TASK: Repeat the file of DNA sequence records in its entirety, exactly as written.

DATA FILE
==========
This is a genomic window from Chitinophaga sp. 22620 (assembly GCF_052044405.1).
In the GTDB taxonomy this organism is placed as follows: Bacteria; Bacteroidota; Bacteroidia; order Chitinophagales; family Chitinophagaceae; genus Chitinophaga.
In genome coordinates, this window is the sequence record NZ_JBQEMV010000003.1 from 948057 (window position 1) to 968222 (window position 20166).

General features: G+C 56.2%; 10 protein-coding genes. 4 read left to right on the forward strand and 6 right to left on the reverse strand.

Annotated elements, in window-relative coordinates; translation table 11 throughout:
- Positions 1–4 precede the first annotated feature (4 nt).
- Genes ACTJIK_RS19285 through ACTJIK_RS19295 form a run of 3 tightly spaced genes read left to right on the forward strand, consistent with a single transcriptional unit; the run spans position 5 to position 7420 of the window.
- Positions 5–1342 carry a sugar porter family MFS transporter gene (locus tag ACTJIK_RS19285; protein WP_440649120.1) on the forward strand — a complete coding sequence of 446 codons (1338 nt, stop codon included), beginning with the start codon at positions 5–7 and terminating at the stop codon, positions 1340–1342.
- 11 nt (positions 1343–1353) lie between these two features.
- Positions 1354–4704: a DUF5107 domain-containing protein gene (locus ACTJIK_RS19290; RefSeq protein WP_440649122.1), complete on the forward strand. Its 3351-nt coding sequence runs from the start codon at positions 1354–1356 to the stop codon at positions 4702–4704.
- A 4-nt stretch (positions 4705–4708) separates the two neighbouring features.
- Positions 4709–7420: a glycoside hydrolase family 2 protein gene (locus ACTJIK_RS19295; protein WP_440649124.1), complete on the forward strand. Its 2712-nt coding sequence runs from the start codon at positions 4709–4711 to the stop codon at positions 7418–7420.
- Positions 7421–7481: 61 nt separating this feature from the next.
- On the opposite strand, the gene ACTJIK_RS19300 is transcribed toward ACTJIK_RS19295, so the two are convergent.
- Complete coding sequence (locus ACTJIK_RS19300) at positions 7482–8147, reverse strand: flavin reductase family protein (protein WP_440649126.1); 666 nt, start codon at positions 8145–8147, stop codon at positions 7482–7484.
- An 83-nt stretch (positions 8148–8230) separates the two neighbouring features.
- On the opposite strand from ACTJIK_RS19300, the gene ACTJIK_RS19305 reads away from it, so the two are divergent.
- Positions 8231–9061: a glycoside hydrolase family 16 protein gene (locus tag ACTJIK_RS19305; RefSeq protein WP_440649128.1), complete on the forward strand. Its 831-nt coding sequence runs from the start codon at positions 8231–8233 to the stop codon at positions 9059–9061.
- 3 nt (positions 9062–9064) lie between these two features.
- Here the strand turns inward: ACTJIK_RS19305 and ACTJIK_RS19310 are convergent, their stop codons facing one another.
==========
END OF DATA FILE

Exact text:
This is a genomic window from Chitinophaga sp. 22620 (assembly GCF_052044405.1).
In the GTDB taxonomy this organism is placed as follows: Bacteria; Bacteroidota; Bacteroidia; order Chitinophagales; family Chitinophagaceae; genus Chitinophaga.
In genome coordinates, this window is the sequence record NZ_JBQEMV010000003.1 from 948057 (window position 1) to 968222 (window position 20166).

General features: G+C 56.2%; 10 protein-coding genes. 4 read left to right on the forward strand and 6 right to left on the reverse strand.

Annotated elements, in window-relative coordinates; translation table 11 throughout:
- Positions 1–4 precede the first annotated feature (4 nt).
- Genes ACTJIK_RS19285 through ACTJIK_RS19295 form a run of 3 tightly spaced genes read left to right on the forward strand, consistent with a single transcriptional unit; the run spans position 5 to position 7420 of the window.
- Positions 5–1342 carry a sugar porter family MFS transporter gene (locus tag ACTJIK_RS19285; protein WP_440649120.1) on the forward strand — a complete coding sequence of 446 codons (1338 nt, stop codon included), beginning with the start codon at positions 5–7 and terminating at the stop codon, positions 1340–1342.
- 11 nt (positions 1343–1353) lie between these two features.
- Positions 1354–4704: a DUF5107 domain-containing protein gene (locus ACTJIK_RS19290; RefSeq protein WP_440649122.1), complete on the forward strand. Its 3351-nt coding sequence runs from the start codon at positions 1354–1356 to the stop codon at positions 4702–4704.
- A 4-nt stretch (positions 4705–4708) separates the two neighbouring features.
- Positions 4709–7420: a glycoside hydrolase family 2 protein gene (locus ACTJIK_RS19295; protein WP_440649124.1), complete on the forward strand. Its 2712-nt coding sequence runs from the start codon at positions 4709–4711 to the stop codon at positions 7418–7420.
- Positions 7421–7481: 61 nt separating this feature from the next.
- On the opposite strand, the gene ACTJIK_RS19300 is transcribed toward ACTJIK_RS19295, so the two are convergent.
- Complete coding sequence (locus ACTJIK_RS19300) at positions 7482–8147, reverse strand: flavin reductase family protein (protein WP_440649126.1); 666 nt, start codon at positions 8145–8147, stop codon at positions 7482–7484.
- An 83-nt stretch (positions 8148–8230) separates the two neighbouring features.
- On the opposite strand from ACTJIK_RS19300, the gene ACTJIK_RS19305 reads away from it, so the two are divergent.
- Positions 8231–9061: a glycoside hydrolase family 16 protein gene (locus tag ACTJIK_RS19305; RefSeq protein WP_440649128.1), complete on the forward strand. Its 831-nt coding sequence runs from the start codon at positions 8231–8233 to the stop codon at positions 9059–9061.
- 3 nt (positions 9062–9064) lie between these two features.
- Here the strand turns inward: ACTJIK_RS19305 and ACTJIK_RS19310 are convergent, their stop codons facing one another.